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LABS
Ideas as Motivation

It’s hard for me to be excited about participating when I feel like I can’t contribute ideas. Sometimes it is a very formal situation created by organizational structure, for instance I don’t see those enlisted in the army having much of a voice in how their platoon operates, let alone a base or the army as a whole.

It’s hard for me to be excited about participating when I feel like I can’t contribute ideas. Sometimes it is a very formal situation created by organizational structure, for instance I don’t see those enlisted in the army having much of a voice in how their platoon operates, let alone a base or the army as a whole.

I suspect any “knowledge worker” has the same struggle that I have. Even if one has crazy hair-brained ideas, they should be heard. If they are dismissed, reasons should be given for “why” so that the idea maker can form better ideas in the future. Topics should not be off limits for discussion- if someone is tired of re-hashing a conversation, perhaps he could reflect on why the same conversation keeps happening – and address the cause, rather than the symptom.

Today I was asked about times and pairs where I wasn’t stopping my pair to catch up, to get re-engaged. What I initially took for a skill gap, might actually be my reaction to an environment where I don’t feel like my voice is heard as much as I’d like it to. While it would be nice to feel safe and warm at all times in one’s life, I have to concede that I fail to stand up and make myself heard. It is uncomfortable for me to discuss an idea that someone has already shown to be disagreeable toward.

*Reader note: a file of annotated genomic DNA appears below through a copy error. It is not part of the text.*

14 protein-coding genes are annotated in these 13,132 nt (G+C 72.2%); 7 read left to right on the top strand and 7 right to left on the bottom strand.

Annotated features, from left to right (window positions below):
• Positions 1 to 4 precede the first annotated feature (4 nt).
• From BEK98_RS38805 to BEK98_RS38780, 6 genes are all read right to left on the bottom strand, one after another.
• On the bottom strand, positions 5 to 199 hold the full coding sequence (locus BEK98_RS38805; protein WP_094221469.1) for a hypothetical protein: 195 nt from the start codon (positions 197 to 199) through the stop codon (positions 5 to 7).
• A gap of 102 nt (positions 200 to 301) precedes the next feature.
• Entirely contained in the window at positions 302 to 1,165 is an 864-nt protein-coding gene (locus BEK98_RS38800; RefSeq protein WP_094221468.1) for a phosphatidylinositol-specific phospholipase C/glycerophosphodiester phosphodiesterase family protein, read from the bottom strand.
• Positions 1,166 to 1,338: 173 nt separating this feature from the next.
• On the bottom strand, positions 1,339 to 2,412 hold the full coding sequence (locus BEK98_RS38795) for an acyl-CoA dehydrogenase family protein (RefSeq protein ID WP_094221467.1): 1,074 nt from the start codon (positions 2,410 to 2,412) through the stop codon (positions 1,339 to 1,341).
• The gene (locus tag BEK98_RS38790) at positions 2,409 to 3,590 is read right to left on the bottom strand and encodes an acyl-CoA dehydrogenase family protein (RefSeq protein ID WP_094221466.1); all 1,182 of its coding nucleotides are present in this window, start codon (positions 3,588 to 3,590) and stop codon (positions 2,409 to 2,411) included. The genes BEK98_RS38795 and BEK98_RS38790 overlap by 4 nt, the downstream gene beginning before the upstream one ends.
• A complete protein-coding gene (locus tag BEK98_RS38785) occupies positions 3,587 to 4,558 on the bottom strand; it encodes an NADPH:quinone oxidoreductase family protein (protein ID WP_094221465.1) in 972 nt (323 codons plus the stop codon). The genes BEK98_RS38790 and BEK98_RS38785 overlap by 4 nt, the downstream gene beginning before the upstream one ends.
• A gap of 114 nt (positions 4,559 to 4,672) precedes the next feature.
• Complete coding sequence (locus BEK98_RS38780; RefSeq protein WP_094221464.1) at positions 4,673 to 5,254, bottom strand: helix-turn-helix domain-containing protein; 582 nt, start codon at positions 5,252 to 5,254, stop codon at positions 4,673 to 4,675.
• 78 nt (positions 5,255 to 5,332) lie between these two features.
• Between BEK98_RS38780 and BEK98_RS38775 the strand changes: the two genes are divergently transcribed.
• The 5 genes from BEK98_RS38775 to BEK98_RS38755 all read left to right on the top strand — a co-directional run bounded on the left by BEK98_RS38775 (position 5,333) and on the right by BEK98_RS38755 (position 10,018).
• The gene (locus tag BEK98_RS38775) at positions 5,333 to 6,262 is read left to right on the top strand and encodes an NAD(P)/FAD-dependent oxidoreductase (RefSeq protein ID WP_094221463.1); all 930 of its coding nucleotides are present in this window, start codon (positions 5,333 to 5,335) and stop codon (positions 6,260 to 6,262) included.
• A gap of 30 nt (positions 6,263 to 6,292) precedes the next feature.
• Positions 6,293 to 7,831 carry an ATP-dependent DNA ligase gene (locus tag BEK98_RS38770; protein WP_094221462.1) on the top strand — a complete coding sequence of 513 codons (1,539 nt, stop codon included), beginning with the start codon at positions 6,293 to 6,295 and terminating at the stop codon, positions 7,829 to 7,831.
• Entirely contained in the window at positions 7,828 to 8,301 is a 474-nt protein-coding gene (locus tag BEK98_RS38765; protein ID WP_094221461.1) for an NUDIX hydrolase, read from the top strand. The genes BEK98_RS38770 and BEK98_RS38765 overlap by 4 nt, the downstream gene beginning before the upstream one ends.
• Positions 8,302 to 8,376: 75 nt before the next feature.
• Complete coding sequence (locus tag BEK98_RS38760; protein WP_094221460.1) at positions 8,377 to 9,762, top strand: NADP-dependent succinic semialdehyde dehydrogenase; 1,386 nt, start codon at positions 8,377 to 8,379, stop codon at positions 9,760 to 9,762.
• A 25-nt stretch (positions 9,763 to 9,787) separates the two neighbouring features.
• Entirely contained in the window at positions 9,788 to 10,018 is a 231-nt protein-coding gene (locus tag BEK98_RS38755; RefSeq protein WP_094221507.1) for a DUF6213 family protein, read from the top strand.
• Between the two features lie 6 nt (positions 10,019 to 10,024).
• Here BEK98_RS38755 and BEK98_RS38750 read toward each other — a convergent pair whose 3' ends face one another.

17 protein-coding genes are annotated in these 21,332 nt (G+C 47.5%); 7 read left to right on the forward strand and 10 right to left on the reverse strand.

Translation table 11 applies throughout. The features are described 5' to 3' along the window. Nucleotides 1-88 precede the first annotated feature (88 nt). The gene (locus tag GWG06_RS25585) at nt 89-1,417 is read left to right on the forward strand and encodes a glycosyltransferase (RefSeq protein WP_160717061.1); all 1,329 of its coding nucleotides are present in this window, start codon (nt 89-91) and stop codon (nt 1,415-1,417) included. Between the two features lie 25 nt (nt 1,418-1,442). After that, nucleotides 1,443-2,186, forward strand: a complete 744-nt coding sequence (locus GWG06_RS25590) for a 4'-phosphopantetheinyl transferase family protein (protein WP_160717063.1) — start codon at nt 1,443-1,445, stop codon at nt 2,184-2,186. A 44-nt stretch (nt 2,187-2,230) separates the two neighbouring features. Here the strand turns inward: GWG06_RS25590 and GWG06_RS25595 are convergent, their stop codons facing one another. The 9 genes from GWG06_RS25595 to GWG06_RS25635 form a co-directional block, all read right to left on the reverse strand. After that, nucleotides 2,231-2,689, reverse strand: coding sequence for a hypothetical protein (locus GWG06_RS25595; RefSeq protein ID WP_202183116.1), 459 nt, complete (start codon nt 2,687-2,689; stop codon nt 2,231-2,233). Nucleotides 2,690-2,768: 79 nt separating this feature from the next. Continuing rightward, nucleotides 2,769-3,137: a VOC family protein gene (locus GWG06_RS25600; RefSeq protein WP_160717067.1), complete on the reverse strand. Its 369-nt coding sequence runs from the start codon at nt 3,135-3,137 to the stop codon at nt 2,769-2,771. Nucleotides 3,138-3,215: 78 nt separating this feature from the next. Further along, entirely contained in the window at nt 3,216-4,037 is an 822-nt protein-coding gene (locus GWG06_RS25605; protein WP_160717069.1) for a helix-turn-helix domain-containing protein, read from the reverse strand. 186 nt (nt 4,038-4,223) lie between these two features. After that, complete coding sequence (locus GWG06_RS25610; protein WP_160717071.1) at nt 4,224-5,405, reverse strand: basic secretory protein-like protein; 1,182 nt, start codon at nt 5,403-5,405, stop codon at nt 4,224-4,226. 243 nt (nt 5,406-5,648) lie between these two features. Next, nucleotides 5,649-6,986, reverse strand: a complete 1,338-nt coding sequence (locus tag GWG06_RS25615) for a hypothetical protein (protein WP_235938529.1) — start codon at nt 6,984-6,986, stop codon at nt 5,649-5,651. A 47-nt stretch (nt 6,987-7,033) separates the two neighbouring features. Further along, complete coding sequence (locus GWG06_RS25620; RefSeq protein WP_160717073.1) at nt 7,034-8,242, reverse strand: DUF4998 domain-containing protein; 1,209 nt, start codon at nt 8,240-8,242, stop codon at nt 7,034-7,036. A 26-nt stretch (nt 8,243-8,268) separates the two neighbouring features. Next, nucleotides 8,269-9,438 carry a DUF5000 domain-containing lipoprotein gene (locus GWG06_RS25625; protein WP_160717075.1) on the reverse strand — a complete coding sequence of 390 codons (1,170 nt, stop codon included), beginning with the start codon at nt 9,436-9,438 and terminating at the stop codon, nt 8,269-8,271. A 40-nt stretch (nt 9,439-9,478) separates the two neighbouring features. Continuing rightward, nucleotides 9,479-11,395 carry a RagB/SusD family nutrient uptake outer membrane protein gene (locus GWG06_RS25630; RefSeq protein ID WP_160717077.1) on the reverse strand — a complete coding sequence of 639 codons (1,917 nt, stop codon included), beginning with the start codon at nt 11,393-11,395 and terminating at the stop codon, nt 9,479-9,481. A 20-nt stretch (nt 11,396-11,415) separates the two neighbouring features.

To me, an idea is a really special concept. Someone packages up his understanding of a problem, applies all of his history, and attempts to create a solution. At worst, he hopes his idea gets feedback, more information, more understanding, so he can better fabricate ideas. In a group, his idea may spark an idea in another group member who comes up with a great solution. But when ideas go unheard, it says to the thinking employee is a near-silent whisper, “Your experience, your life, is not worthwhile.”

That whisper is my Achilles Heel. I am looking for resources that will help me combat those situations. Methods that make me a more valuable team member – because I stay engaged – because I feel that the team is getting the full benefit of having me, and my experiences at its disposal.

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